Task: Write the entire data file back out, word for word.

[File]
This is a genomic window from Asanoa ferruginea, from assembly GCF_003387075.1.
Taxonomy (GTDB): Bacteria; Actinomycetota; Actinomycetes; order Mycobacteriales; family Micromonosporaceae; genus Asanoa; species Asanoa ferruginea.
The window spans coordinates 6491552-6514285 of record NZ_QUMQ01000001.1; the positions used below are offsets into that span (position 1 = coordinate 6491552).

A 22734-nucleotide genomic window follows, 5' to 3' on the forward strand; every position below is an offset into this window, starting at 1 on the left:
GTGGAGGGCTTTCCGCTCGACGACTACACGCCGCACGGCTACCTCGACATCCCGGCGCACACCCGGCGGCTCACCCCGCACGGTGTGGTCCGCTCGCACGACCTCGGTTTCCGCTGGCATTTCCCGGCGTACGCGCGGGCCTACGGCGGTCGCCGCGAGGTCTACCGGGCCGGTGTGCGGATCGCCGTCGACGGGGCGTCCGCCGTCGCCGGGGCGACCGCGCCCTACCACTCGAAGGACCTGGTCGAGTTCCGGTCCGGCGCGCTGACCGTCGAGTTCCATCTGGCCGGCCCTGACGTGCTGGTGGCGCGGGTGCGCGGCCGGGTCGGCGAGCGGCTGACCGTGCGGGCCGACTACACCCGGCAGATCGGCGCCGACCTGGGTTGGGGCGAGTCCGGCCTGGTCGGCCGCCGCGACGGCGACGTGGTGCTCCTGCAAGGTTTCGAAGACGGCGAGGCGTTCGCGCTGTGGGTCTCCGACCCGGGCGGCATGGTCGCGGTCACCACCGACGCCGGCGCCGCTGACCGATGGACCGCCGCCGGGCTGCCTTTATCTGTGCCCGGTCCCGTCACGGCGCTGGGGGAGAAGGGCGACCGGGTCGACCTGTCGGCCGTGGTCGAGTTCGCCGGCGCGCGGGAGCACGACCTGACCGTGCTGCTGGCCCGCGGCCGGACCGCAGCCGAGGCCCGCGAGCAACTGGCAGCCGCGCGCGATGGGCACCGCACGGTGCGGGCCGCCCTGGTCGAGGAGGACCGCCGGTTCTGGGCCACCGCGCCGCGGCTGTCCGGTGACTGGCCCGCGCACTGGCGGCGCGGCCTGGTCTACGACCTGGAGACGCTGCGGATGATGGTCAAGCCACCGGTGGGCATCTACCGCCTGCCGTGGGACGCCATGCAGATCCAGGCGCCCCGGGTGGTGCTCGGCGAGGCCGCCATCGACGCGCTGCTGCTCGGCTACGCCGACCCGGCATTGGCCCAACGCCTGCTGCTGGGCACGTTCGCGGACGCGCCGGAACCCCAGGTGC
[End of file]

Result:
This is a genomic window from Asanoa ferruginea, from assembly GCF_003387075.1.
Taxonomy (GTDB): Bacteria; Actinomycetota; Actinomycetes; order Mycobacteriales; family Micromonosporaceae; genus Asanoa; species Asanoa ferruginea.
The window spans coordinates 6491552-6514285 of record NZ_QUMQ01000001.1; the positions used below are offsets into that span (position 1 = coordinate 6491552).

A 22734-nucleotide genomic window follows, 5' to 3' on the forward strand; every position below is an offset into this window, starting at 1 on the left:
GTGGAGGGCTTTCCGCTCGACGACTACACGCCGCACGGCTACCTCGACATCCCGGCGCACACCCGGCGGCTCACCCCGCACGGTGTGGTCCGCTCGCACGACCTCGGTTTCCGCTGGCATTTCCCGGCGTACGCGCGGGCCTACGGCGGTCGCCGCGAGGTCTACCGGGCCGGTGTGCGGATCGCCGTCGACGGGGCGTCCGCCGTCGCCGGGGCGACCGCGCCCTACCACTCGAAGGACCTGGTCGAGTTCCGGTCCGGCGCGCTGACCGTCGAGTTCCATCTGGCCGGCCCTGACGTGCTGGTGGCGCGGGTGCGCGGCCGGGTCGGCGAGCGGCTGACCGTGCGGGCCGACTACACCCGGCAGATCGGCGCCGACCTGGGTTGGGGCGAGTCCGGCCTGGTCGGCCGCCGCGACGGCGACGTGGTGCTCCTGCAAGGTTTCGAAGACGGCGAGGCGTTCGCGCTGTGGGTCTCCGACCCGGGCGGCATGGTCGCGGTCACCACCGACGCCGGCGCCGCTGACCGATGGACCGCCGCCGGGCTGCCTTTATCTGTGCCCGGTCCCGTCACGGCGCTGGGGGAGAAGGGCGACCGGGTCGACCTGTCGGCCGTGGTCGAGTTCGCCGGCGCGCGGGAGCACGACCTGACCGTGCTGCTGGCCCGCGGCCGGACCGCAGCCGAGGCCCGCGAGCAACTGGCAGCCGCGCGCGATGGGCACCGCACGGTGCGGGCCGCCCTGGTCGAGGAGGACCGCCGGTTCTGGGCCACCGCGCCGCGGCTGTCCGGTGACTGGCCCGCGCACTGGCGGCGCGGCCTGGTCTACGACCTGGAGACGCTGCGGATGATGGTCAAGCCACCGGTGGGCATCTACCGCCTGCCGTGGGACGCCATGCAGATCCAGGCGCCCCGGGTGGTGCTCGGCGAGGCCGCCATCGACGCGCTGCTGCTCGGCTACGCCGACCCGGCATTGGCCCAACGCCTGCTGCTGGGCACGTTCGCGGACGCGCCGGAACCCCAGGTGC